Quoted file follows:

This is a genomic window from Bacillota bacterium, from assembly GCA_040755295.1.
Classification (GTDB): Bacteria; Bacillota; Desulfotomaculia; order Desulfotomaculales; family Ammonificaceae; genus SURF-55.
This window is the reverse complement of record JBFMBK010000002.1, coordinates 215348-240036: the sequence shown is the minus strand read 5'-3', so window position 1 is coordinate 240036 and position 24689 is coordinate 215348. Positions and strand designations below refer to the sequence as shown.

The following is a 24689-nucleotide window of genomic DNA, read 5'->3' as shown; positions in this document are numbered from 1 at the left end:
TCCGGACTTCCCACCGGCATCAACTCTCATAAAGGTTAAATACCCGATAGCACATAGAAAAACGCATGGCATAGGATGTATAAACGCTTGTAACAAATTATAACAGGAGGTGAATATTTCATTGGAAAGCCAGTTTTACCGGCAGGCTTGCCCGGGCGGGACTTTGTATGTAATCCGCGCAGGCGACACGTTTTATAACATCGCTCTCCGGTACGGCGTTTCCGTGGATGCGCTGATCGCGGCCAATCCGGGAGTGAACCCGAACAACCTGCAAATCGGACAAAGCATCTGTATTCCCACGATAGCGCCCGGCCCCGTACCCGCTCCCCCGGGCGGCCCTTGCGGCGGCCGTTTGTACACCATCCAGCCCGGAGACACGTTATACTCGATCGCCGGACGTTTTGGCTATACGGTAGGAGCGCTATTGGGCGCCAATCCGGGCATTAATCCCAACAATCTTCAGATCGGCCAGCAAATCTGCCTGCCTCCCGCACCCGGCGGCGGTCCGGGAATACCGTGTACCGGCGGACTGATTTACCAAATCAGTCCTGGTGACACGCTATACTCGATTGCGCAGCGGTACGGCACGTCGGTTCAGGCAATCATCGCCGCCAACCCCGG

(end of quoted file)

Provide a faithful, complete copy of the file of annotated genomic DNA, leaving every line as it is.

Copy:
This is a genomic window from Bacillota bacterium, from assembly GCA_040755295.1.
Classification (GTDB): Bacteria; Bacillota; Desulfotomaculia; order Desulfotomaculales; family Ammonificaceae; genus SURF-55.
This window is the reverse complement of record JBFMBK010000002.1, coordinates 215348-240036: the sequence shown is the minus strand read 5'-3', so window position 1 is coordinate 240036 and position 24689 is coordinate 215348. Positions and strand designations below refer to the sequence as shown.

The following is a 24689-nucleotide window of genomic DNA, read 5'->3' as shown; positions in this document are numbered from 1 at the left end:
TCCGGACTTCCCACCGGCATCAACTCTCATAAAGGTTAAATACCCGATAGCACATAGAAAAACGCATGGCATAGGATGTATAAACGCTTGTAACAAATTATAACAGGAGGTGAATATTTCATTGGAAAGCCAGTTTTACCGGCAGGCTTGCCCGGGCGGGACTTTGTATGTAATCCGCGCAGGCGACACGTTTTATAACATCGCTCTCCGGTACGGCGTTTCCGTGGATGCGCTGATCGCGGCCAATCCGGGAGTGAACCCGAACAACCTGCAAATCGGACAAAGCATCTGTATTCCCACGATAGCGCCCGGCCCCGTACCCGCTCCCCCGGGCGGCCCTTGCGGCGGCCGTTTGTACACCATCCAGCCCGGAGACACGTTATACTCGATCGCCGGACGTTTTGGCTATACGGTAGGAGCGCTATTGGGCGCCAATCCGGGCATTAATCCCAACAATCTTCAGATCGGCCAGCAAATCTGCCTGCCTCCCGCACCCGGCGGCGGTCCGGGAATACCGTGTACCGGCGGACTGATTTACCAAATCAGTCCTGGTGACACGCTATACTCGATTGCGCAGCGGTACGGCACGTCGGTTCAGGCAATCATCGCCGCCAACCCCGG